HIV-associated Hodgkin lymphoma at Groote Schuur Hospital, Western Cape, South Africa

Master Thesis


Permanent link to this Item
Journal Title
Link to Journal
Journal ISSN
Volume Title

University of Cape Town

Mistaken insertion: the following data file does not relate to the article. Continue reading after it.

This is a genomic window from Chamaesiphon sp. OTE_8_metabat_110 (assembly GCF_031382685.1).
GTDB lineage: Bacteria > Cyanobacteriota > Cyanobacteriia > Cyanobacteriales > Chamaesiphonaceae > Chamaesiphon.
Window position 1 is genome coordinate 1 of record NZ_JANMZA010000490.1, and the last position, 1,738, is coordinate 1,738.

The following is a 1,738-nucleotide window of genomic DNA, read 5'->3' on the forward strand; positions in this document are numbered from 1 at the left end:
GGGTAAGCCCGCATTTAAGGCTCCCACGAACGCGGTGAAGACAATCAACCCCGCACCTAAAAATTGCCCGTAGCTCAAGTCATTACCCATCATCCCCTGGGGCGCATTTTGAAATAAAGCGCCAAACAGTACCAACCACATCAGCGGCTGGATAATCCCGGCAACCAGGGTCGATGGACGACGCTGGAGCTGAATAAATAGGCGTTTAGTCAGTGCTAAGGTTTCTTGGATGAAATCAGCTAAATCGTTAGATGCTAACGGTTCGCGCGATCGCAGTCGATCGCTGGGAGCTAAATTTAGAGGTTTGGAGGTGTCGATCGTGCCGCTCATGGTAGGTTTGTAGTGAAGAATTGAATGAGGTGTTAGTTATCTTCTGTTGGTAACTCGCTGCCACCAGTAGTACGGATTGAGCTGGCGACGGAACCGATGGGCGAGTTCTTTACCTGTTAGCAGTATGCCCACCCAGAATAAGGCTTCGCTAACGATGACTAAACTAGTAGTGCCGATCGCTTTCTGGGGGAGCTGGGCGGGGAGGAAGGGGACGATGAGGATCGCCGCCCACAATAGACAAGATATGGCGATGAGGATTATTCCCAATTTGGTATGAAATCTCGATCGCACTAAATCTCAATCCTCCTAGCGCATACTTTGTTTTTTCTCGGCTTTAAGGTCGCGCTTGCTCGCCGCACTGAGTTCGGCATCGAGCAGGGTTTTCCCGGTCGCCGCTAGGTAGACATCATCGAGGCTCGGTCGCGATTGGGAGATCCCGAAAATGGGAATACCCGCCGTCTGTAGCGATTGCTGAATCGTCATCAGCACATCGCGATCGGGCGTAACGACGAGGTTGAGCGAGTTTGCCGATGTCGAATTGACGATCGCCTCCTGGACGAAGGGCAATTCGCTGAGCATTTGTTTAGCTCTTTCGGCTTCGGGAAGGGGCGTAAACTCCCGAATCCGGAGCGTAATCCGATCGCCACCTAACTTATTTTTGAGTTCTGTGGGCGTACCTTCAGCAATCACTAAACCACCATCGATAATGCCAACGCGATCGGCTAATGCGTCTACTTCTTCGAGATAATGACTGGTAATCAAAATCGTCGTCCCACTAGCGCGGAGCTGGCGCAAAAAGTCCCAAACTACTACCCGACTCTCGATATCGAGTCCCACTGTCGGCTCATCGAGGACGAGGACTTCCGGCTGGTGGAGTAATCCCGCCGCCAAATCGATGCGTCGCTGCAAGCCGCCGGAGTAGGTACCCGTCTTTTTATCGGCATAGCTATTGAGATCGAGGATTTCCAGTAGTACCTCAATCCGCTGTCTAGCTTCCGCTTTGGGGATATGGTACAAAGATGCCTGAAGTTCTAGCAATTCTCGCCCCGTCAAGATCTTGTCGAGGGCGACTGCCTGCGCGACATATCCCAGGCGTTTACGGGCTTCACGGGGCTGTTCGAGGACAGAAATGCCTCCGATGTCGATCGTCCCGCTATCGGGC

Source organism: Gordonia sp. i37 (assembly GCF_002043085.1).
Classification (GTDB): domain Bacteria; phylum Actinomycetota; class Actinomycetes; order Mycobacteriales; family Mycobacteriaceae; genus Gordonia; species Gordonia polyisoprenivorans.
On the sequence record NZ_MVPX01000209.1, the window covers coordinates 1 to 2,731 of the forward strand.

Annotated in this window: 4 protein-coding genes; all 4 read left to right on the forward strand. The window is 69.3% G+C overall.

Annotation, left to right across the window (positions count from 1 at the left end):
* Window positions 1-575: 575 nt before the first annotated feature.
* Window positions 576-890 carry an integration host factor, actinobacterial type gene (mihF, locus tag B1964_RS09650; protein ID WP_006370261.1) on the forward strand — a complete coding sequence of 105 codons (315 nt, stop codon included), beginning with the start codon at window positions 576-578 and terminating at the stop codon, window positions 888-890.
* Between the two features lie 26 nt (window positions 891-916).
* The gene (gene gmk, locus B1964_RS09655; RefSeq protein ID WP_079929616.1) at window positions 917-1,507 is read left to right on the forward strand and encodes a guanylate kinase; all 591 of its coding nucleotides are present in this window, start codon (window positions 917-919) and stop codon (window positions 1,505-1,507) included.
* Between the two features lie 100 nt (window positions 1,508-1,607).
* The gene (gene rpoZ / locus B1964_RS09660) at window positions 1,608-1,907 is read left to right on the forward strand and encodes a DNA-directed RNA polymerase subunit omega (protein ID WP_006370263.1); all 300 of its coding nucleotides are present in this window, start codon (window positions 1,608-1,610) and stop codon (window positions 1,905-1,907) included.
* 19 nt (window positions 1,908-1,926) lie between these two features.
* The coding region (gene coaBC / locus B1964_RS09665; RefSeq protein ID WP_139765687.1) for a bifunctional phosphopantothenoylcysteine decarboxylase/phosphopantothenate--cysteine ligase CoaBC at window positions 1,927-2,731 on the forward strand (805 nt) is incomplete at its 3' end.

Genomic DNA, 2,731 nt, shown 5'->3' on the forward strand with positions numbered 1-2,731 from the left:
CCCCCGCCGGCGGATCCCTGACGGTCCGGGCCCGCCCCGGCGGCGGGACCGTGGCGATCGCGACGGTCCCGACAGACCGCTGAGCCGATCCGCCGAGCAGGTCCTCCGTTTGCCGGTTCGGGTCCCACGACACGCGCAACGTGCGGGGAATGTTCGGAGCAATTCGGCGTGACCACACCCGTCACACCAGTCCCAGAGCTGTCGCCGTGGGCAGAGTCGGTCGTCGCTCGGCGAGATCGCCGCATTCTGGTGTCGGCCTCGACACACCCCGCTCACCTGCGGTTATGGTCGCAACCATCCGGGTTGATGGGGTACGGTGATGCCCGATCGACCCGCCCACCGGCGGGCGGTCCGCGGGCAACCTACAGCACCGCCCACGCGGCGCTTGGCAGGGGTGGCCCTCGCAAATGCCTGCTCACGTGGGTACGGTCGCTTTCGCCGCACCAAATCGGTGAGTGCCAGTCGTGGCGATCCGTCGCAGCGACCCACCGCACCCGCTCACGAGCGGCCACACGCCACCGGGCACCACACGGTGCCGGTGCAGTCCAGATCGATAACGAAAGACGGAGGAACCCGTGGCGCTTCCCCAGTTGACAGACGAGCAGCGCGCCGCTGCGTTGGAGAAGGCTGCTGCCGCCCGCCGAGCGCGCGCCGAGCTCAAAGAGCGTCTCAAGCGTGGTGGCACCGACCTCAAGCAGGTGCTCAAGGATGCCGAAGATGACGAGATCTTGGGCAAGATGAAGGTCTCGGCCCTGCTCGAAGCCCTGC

Background: Human immunodeficiency virus (HIV) is associated with an increased risk of developing Hodgkin lymphoma (HL). South Africa (SA) has the highest HIV prevalence rate in the world. There is currently no 5-year overall survival (OS) outcome based data for HIV-associated HL from SA. Methods: A bone marrow database was compiled of all bone marrow biopsies (BMB) reported at National Health Laboratory Service (NHLS) Groote Schuur Hospital (GSH) between January 2005 and December 2012. Patients who had a BMB performed for staging of HL or where HL was diagnosed on the BMB were included for further analysis. Clinical and laboratory data was extracted from medical and laboratory records. Primary outcome measures included histological subtype, bone marrow infiltration (BMI) by HL, CD4 count, HIV-viral load (HIV-VL), tuberculosis (TB) data, treatment with chemotherapy and 5-year overall survival (OS). Results: The database included 6569 BMB and 219 patients of these had HL and were included for analysis. The median age at presentation (32 years) was similar in the HIV+ and HIV-populations. While males predominated in the HIV-group, females predominated in the HIV+ group (male:female ratio of 1.5:1 vs 0.7:1, respectively). The majority of patients (71%) were HIV negative (HIV-) and 29% were HIV positive (HIV+). The diagnosis of HL was made on BMB in 17% of cases. BMI was seen in 37%(82/219) overall, and was found in more HIV+ patients (61%; 39/64) than HIV-patients (28%; 43/155; p= 0.03). The histological subtype varied according to HIV status with nodular sclerosis classical Hodgkin lymphoma (NSCHL) being most frequent in the HIV-group and classical Hodgkin lymphoma (CHL)-unclassifiable the most frequent in the HIV+ group. HIV+ patients had a median CD4 count of 149 x106/L and 39% were anti-retroviral therapy (cART) naive at HL diagnosis. HIV+ patients had received anti-TB therapy more frequently than HIV-patients (72% vs 17%; p= 0.007). More HIV+ patients did not receive chemotherapy than HIV-patients (31% vs 3%; p= 0.001). The 5-year OS was 56%. HIV+ patients with BMI had a 5-year OS of 18%. BMI, HIV status, low CD4 count, histological subtype and TB therapy had a statistical significant impact on 5-year OS (p< 0.01). Conclusion: BMB provided the diagnosis of HL in 17% of cases, confirming its diagnostic utility in our setting. BMI by HL was more common in HIV+ patients and was associated with significantly worse survival. Our cohort showed similar survival outcomes to other countries in Africa, Asia and Central America with comparable socio-economic constraints to SA.